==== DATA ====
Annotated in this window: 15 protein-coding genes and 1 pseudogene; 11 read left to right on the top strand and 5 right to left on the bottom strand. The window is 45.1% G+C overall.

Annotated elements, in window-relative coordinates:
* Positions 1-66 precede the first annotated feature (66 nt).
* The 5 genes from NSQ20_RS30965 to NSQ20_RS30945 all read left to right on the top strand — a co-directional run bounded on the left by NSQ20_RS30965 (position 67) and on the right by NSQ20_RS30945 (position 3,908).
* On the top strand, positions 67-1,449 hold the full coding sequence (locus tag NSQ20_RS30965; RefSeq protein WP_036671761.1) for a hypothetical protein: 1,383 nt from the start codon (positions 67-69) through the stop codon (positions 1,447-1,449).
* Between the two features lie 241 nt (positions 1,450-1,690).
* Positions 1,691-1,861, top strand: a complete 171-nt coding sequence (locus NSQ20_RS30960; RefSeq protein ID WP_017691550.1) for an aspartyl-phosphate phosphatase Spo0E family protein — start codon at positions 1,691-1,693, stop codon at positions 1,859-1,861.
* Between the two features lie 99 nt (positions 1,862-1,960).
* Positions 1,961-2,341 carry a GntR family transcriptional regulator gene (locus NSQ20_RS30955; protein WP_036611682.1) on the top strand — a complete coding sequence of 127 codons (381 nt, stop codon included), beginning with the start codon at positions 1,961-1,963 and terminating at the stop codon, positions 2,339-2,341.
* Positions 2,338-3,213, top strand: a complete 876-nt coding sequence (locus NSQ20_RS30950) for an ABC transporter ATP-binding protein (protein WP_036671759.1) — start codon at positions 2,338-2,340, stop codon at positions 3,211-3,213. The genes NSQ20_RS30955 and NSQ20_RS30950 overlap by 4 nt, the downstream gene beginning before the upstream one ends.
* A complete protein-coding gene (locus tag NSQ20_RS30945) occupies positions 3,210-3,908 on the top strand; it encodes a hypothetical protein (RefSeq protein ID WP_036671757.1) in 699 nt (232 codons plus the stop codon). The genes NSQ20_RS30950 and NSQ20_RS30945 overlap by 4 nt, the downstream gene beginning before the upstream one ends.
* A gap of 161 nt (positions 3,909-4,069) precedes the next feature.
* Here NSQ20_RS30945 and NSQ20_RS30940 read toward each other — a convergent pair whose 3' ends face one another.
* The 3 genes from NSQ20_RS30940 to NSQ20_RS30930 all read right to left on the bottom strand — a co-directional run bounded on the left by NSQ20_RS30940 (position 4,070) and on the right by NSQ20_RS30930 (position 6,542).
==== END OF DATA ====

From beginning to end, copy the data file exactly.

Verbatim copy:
Annotated in this window: 15 protein-coding genes and 1 pseudogene; 11 read left to right on the top strand and 5 right to left on the bottom strand. The window is 45.1% G+C overall.

Annotated elements, in window-relative coordinates:
* Positions 1-66 precede the first annotated feature (66 nt).
* The 5 genes from NSQ20_RS30965 to NSQ20_RS30945 all read left to right on the top strand — a co-directional run bounded on the left by NSQ20_RS30965 (position 67) and on the right by NSQ20_RS30945 (position 3,908).
* On the top strand, positions 67-1,449 hold the full coding sequence (locus tag NSQ20_RS30965; RefSeq protein WP_036671761.1) for a hypothetical protein: 1,383 nt from the start codon (positions 67-69) through the stop codon (positions 1,447-1,449).
* Between the two features lie 241 nt (positions 1,450-1,690).
* Positions 1,691-1,861, top strand: a complete 171-nt coding sequence (locus NSQ20_RS30960; RefSeq protein ID WP_017691550.1) for an aspartyl-phosphate phosphatase Spo0E family protein — start codon at positions 1,691-1,693, stop codon at positions 1,859-1,861.
* Between the two features lie 99 nt (positions 1,862-1,960).
* Positions 1,961-2,341 carry a GntR family transcriptional regulator gene (locus NSQ20_RS30955; protein WP_036611682.1) on the top strand — a complete coding sequence of 127 codons (381 nt, stop codon included), beginning with the start codon at positions 1,961-1,963 and terminating at the stop codon, positions 2,339-2,341.
* Positions 2,338-3,213, top strand: a complete 876-nt coding sequence (locus NSQ20_RS30950) for an ABC transporter ATP-binding protein (protein WP_036671759.1) — start codon at positions 2,338-2,340, stop codon at positions 3,211-3,213. The genes NSQ20_RS30955 and NSQ20_RS30950 overlap by 4 nt, the downstream gene beginning before the upstream one ends.
* A complete protein-coding gene (locus tag NSQ20_RS30945) occupies positions 3,210-3,908 on the top strand; it encodes a hypothetical protein (RefSeq protein ID WP_036671757.1) in 699 nt (232 codons plus the stop codon). The genes NSQ20_RS30950 and NSQ20_RS30945 overlap by 4 nt, the downstream gene beginning before the upstream one ends.
* A gap of 161 nt (positions 3,909-4,069) precedes the next feature.
* Here NSQ20_RS30945 and NSQ20_RS30940 read toward each other — a convergent pair whose 3' ends face one another.
* The 3 genes from NSQ20_RS30940 to NSQ20_RS30930 all read right to left on the bottom strand — a co-directional run bounded on the left by NSQ20_RS30940 (position 4,070) and on the right by NSQ20_RS30930 (position 6,542).